skip to Main Content
Finding Food From Good Soil

Some food and farm activists want to see an official “soil health” label — much like the federally regulated organic label — but there’s nothing quite like that to guide consumers at this time. Finding food grown in good soil requires some detective work. Our experts offer these clues.

1. Buy organic when possible.

Paying extra for organic food will protect you from pesticide, herbicide, and fertilizer residue, as well as subtherapeutic antibiotics in meat and GMO crops. According to a growing body of research, organic food may support the soil in such a way that it delivers more nutrients.

2. Talk to the farmer.

Ask questions the next time you’re at the farmers’ market: Do you practice no-till agriculture? Do you use synthetic fertilizer and killing chemicals? If so, how often? How does your farm promote biodiversity? Are there animals on the farm? Do you live on the farm? According to integrative physician Daphne Miller, MD, author of Farmacology: Total Health From the Ground Up, farmers who live on their land and eat from it themselves are more likely to take good care of their soil.

3. Use all your senses.

When you’re shopping for produce, Miller recommends relying on more than your eyes. “Plants’ interaction with soil and the environment produces strong smells and tastes,” she notes. “These can be markers for higher phytonutrient levels. They’re like mini-medicines and are good for health.”

4. Embrace blemishes.

“I tell my kids that when you see a little bug hole on a fruit or vegetable, that’s often the healthiest one,” says neurologist Maya Shetreat-Klein, MD, author of The Dirt Cure. “That’s the one that has up-regulated phytonutrients to protect and repair itself.”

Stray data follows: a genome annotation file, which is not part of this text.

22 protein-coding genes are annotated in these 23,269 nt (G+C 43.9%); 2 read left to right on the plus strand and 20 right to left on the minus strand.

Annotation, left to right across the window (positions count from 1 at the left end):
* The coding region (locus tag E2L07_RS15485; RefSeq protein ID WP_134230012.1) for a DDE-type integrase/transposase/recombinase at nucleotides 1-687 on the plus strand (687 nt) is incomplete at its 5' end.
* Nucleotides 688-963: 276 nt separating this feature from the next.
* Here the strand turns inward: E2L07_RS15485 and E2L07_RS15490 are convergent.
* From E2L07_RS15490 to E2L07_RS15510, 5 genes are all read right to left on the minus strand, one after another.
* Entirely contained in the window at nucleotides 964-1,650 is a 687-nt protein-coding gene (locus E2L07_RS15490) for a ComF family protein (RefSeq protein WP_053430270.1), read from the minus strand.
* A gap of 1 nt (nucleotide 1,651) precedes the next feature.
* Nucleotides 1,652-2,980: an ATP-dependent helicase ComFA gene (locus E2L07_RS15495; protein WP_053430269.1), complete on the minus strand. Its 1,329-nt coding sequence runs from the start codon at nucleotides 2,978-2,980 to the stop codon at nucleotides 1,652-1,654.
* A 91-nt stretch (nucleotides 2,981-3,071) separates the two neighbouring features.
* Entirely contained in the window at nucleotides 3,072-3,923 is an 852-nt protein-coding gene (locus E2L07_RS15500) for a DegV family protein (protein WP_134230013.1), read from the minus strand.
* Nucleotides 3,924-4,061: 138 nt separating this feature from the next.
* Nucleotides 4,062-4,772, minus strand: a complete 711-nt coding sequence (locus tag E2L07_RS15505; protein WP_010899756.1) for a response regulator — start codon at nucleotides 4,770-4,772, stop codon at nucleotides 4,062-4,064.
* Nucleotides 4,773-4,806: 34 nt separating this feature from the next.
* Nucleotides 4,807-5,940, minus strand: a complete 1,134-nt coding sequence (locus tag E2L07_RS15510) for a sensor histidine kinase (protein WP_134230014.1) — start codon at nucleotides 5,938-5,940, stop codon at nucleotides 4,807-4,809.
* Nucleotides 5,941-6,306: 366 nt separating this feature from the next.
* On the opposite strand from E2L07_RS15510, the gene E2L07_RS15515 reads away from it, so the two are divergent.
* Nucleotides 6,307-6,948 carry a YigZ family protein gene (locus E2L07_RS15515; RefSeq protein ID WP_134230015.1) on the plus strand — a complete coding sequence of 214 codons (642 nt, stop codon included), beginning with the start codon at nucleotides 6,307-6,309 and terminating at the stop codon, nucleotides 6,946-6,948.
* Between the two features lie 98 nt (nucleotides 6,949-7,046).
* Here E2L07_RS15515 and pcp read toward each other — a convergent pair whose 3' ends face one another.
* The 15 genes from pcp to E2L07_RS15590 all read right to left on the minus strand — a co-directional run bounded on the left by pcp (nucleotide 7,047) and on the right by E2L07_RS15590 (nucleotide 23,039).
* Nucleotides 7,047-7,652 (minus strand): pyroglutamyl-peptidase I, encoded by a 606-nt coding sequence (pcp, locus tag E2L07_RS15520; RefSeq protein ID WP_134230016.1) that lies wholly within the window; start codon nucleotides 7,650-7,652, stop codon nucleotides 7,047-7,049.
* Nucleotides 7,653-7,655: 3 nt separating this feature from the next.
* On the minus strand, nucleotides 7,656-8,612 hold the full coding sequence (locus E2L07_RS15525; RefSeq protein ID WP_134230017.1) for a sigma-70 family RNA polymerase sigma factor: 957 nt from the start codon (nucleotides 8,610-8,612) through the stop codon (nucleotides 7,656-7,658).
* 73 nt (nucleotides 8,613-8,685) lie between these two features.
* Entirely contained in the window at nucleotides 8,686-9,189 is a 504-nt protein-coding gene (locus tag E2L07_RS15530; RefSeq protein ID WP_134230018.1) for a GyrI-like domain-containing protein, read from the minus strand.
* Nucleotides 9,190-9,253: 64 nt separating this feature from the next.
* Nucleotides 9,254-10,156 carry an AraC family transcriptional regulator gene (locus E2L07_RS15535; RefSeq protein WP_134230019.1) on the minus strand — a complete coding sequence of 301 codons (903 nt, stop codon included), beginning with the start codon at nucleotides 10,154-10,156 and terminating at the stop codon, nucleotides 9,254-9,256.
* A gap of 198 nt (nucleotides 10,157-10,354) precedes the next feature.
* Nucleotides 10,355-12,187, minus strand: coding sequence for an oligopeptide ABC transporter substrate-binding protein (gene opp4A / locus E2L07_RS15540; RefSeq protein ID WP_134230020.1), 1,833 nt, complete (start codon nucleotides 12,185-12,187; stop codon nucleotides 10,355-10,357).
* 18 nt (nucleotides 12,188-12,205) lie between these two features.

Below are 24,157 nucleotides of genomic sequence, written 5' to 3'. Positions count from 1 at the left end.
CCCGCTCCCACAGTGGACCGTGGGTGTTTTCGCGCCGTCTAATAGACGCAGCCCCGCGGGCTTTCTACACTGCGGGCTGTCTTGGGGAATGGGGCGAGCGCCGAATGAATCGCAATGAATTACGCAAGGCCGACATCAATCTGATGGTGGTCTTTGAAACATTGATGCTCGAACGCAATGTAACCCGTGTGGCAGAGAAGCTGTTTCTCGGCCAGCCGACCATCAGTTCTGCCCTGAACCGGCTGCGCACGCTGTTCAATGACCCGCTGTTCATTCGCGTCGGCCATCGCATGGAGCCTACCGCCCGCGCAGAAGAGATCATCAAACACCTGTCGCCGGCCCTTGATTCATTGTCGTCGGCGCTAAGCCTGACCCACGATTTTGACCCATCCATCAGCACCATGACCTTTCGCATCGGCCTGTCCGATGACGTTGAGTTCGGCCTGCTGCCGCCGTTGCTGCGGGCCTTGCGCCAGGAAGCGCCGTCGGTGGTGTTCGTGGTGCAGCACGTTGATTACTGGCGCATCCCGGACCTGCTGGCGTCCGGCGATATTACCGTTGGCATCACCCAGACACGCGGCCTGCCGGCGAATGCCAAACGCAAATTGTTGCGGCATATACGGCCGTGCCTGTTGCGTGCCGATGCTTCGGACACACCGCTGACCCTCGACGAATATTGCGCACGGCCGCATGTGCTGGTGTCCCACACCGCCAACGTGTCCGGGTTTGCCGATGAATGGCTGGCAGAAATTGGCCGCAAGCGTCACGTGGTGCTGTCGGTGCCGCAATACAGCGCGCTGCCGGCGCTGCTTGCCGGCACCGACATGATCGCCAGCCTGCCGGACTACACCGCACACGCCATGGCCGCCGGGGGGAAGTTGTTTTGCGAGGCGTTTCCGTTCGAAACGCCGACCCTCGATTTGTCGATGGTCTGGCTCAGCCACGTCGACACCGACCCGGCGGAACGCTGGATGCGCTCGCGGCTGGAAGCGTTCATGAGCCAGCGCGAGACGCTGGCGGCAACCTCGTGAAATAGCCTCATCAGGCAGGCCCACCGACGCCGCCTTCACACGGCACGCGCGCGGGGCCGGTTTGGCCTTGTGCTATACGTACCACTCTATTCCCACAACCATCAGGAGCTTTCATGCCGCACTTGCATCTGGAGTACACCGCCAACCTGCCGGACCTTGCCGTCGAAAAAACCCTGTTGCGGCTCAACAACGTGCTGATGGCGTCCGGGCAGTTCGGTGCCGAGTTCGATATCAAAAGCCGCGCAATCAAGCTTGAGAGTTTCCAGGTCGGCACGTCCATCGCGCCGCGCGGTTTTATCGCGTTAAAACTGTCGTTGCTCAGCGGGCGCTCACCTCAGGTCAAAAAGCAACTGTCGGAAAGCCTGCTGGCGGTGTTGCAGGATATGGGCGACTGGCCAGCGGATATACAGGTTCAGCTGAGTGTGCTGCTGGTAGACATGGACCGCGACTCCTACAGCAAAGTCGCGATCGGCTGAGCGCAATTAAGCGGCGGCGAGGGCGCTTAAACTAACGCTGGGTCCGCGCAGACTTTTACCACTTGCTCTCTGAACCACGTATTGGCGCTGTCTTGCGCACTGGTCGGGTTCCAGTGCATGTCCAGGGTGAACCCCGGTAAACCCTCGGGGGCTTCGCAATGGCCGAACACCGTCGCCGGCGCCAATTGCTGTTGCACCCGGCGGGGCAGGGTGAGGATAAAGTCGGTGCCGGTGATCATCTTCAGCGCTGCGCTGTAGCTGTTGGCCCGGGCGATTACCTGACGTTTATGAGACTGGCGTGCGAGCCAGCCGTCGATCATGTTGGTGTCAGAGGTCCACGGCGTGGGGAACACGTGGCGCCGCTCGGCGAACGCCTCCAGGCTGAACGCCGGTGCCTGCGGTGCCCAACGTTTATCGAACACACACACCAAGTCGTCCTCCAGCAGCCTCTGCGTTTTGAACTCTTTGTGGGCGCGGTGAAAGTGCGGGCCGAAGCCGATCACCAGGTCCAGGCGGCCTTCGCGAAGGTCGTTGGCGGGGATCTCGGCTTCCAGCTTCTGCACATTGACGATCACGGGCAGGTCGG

5. Buy meat, dairy, and eggs from pastured animals.

Pastures are intact landscapes with healthy soil (most are rarely tilled or sprayed with agrochemicals), and the wide variety of plants growing there provide great forage. “Much of what grows in a native grassland or healthy pasture has some medicinal use,” says Didi Pershouse, author of The Ecology of Care. “Grazing animals are basically eating herbs all day long, and many of those plant essential oils have positive health benefits.”

6. Grow your own food.

Nothing is fresher and has more intact nutrients than something picked minutes before you eat it. (Of course, you need to start with healthy soil! Check with your local university extension service for advice on how to create your own healthy-soil ecosystem.)  Miller suggests concentrating on growing nutrient-dense plants like herbs and bitter greens.

For more on the soil-health connection, watch for the full article “The World Beneath Our Feet” in the upcoming April 2017 issue of Experience Life

Thoughts to share?

This Post Has 0 Comments

Leave a Reply

Your email address will not be published. Required fields are marked *

City and state are only displayed in our print magazine if your comment is chosen for publication.

ADVERTISEMENT

More Like This

A collage of farmers across America
By Elizabeth Millard
Small-scale farming has never been more challenging. These six resilient growers describe how their connection with the earth — and their customers — keeps them inspired.
The Soil Will Save Us
By Anjula Razdan
The New York Times bestselling author talks to us about her new book and why the health of our soil determines the health of our planet.
An illustration of an apple core, banana peel, and eggshell.
By Kaelyn Riley
Turn your kitchen scraps into gardener’s gold with this simple six-step method.
Back To Top